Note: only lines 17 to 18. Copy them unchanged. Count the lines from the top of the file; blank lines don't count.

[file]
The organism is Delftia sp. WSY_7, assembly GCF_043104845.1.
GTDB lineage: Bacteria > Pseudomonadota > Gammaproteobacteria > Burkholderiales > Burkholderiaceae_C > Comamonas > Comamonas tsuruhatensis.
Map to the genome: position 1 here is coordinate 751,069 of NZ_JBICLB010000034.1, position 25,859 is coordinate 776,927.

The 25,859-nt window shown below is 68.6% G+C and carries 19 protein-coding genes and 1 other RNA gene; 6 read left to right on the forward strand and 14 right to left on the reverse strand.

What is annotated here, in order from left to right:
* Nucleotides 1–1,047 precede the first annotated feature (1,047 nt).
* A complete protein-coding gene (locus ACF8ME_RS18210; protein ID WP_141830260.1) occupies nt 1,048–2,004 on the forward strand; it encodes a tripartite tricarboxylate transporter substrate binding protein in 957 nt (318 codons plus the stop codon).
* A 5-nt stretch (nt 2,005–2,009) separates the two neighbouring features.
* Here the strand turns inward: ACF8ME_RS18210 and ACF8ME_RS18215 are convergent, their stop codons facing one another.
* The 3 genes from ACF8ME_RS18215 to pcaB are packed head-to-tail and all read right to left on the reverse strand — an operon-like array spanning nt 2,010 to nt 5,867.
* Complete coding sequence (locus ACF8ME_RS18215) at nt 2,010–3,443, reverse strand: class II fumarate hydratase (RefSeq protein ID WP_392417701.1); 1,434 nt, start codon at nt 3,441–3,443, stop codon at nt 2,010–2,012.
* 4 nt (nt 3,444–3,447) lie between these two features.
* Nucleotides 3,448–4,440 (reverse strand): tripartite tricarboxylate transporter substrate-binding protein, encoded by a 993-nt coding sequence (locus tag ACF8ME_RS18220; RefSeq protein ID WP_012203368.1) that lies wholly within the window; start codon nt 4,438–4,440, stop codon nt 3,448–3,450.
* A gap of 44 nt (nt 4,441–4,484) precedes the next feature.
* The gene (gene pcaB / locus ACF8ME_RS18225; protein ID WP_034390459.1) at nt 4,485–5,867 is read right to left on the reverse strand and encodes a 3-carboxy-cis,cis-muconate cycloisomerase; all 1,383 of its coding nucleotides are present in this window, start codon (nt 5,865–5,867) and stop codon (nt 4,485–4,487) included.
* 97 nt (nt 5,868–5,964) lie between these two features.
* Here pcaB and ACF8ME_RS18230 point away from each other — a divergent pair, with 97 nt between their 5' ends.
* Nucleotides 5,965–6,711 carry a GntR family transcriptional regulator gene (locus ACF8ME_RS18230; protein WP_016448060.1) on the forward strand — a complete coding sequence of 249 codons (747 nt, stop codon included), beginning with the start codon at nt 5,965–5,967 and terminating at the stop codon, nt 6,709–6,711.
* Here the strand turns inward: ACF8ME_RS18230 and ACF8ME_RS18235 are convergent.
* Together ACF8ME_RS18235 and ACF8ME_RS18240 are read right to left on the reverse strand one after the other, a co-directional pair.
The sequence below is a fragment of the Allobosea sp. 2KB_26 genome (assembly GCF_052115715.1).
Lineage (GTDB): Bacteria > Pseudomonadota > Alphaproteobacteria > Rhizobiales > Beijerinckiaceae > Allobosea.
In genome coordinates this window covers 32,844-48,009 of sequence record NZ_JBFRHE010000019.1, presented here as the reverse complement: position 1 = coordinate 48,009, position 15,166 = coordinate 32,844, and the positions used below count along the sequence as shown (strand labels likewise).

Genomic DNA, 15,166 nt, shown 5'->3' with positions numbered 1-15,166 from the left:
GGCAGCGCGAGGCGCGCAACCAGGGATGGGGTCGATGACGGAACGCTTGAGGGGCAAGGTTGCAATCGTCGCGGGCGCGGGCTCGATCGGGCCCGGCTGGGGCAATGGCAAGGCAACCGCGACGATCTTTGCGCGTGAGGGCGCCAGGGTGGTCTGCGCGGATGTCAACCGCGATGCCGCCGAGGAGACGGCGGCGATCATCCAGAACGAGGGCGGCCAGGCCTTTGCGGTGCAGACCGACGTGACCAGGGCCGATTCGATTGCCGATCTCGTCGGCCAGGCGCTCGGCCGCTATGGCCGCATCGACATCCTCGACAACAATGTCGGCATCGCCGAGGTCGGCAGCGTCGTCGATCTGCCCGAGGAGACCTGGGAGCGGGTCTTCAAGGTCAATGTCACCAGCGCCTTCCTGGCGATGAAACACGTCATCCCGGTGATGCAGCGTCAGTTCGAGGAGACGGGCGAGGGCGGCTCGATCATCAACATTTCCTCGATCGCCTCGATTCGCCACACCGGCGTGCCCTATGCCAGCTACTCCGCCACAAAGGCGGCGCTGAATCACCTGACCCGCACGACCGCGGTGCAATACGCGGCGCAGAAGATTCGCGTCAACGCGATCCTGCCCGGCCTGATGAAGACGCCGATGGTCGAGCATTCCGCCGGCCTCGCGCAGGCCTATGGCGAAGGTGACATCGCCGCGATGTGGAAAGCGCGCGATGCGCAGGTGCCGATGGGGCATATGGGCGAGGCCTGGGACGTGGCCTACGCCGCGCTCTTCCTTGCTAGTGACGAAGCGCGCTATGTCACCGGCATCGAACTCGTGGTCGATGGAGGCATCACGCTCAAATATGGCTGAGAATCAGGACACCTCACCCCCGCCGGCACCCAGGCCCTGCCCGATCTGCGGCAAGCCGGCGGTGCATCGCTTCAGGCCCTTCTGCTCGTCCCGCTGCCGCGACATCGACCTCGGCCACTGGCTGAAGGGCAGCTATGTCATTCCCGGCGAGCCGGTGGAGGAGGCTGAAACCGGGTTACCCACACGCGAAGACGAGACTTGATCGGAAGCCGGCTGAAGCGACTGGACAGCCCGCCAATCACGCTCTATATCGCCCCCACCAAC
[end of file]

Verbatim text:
* Here pcaB and ACF8ME_RS18230 point away from each other — a divergent pair, with 97 nt between their 5' ends.
* Nucleotides 5,965–6,711 carry a GntR family transcriptional regulator gene (locus ACF8ME_RS18230; protein WP_016448060.1) on the forward strand — a complete coding sequence of 249 codons (747 nt, stop codon included), beginning with the start codon at nt 5,965–5,967 and terminating at the stop codon, nt 6,709–6,711.